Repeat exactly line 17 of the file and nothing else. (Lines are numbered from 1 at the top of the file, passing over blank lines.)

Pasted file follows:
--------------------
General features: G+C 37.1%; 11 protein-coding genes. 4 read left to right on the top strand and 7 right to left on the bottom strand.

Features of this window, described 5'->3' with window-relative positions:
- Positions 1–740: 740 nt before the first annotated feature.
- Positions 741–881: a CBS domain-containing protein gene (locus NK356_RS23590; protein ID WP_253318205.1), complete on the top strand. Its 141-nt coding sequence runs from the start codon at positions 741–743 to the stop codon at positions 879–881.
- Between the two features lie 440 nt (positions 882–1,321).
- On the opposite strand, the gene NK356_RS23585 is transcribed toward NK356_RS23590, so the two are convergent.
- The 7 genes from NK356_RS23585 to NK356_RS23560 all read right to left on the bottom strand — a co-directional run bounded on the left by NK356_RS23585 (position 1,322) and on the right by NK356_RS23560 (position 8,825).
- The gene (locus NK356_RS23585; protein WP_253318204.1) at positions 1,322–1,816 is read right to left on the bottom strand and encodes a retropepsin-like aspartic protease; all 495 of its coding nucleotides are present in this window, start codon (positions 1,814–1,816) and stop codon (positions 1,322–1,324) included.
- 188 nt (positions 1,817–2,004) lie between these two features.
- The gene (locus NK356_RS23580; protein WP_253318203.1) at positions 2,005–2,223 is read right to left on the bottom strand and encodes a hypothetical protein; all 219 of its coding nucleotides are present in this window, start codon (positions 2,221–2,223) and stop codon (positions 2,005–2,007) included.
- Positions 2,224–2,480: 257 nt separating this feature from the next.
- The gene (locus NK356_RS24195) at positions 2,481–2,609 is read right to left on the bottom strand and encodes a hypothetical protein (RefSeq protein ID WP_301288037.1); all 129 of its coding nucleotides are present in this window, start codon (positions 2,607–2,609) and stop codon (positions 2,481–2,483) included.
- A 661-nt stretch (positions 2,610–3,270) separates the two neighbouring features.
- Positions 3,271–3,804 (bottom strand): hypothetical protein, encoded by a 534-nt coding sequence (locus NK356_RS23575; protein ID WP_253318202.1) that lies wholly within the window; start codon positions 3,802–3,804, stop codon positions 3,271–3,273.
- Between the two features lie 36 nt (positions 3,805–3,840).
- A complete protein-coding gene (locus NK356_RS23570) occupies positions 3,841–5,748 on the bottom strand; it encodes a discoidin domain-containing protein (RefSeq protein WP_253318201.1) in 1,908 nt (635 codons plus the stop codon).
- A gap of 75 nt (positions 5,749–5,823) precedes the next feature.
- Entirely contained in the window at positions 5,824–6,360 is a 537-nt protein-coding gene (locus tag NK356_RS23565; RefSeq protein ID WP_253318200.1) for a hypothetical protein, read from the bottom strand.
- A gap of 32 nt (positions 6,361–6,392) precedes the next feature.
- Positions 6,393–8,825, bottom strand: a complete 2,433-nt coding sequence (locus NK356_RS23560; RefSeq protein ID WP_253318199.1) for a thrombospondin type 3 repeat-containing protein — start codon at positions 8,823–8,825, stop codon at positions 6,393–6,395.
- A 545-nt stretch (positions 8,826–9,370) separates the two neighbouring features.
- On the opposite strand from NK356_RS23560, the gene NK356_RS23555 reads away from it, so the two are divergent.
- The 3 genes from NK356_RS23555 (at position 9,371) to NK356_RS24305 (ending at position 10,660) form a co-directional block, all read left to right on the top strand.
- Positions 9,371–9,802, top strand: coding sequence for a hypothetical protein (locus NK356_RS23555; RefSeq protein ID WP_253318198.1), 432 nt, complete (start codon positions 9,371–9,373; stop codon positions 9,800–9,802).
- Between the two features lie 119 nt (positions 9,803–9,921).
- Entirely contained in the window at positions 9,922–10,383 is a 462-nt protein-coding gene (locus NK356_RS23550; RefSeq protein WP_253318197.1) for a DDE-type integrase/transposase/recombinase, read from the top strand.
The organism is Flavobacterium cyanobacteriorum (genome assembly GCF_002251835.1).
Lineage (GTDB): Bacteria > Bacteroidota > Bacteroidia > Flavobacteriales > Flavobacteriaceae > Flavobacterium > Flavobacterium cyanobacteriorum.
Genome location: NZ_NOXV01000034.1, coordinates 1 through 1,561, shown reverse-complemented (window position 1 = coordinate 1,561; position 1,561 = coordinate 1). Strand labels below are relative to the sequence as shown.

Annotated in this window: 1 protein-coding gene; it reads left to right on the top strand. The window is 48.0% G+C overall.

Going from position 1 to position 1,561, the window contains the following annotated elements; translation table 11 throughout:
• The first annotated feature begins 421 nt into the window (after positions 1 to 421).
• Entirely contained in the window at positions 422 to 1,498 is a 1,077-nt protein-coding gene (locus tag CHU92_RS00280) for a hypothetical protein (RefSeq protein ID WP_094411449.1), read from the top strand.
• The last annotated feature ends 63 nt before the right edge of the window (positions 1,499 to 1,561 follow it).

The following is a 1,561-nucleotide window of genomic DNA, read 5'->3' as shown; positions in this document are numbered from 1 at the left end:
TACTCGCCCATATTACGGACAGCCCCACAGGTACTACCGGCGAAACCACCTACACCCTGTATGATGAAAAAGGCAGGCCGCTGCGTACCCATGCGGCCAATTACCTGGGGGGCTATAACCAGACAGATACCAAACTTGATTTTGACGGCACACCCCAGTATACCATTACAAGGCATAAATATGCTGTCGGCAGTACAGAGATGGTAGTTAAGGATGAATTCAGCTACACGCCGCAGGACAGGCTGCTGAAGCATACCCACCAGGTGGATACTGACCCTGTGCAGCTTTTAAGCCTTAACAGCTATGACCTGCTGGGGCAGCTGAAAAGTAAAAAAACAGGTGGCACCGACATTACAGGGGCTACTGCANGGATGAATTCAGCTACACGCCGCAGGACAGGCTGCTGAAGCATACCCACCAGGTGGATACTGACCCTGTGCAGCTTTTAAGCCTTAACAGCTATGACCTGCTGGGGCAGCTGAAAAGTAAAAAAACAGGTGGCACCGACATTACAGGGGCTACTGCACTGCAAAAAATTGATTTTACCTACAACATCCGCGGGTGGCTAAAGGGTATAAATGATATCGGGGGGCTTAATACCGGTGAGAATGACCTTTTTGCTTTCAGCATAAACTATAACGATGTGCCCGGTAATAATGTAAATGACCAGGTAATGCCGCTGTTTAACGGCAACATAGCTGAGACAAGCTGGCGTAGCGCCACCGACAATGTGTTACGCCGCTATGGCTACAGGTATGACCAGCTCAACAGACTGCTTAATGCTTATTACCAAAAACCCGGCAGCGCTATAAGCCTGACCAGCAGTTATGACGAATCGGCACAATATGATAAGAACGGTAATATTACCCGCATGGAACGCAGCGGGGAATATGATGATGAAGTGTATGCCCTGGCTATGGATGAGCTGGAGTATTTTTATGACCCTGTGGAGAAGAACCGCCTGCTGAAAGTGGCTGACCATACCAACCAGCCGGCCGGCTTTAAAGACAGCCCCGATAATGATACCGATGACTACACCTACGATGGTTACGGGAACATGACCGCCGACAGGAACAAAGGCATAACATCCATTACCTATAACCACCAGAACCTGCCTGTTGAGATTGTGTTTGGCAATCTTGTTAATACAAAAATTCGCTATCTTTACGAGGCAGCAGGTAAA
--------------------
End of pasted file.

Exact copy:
- A gap of 75 nt (positions 5,749–5,823) precedes the next feature.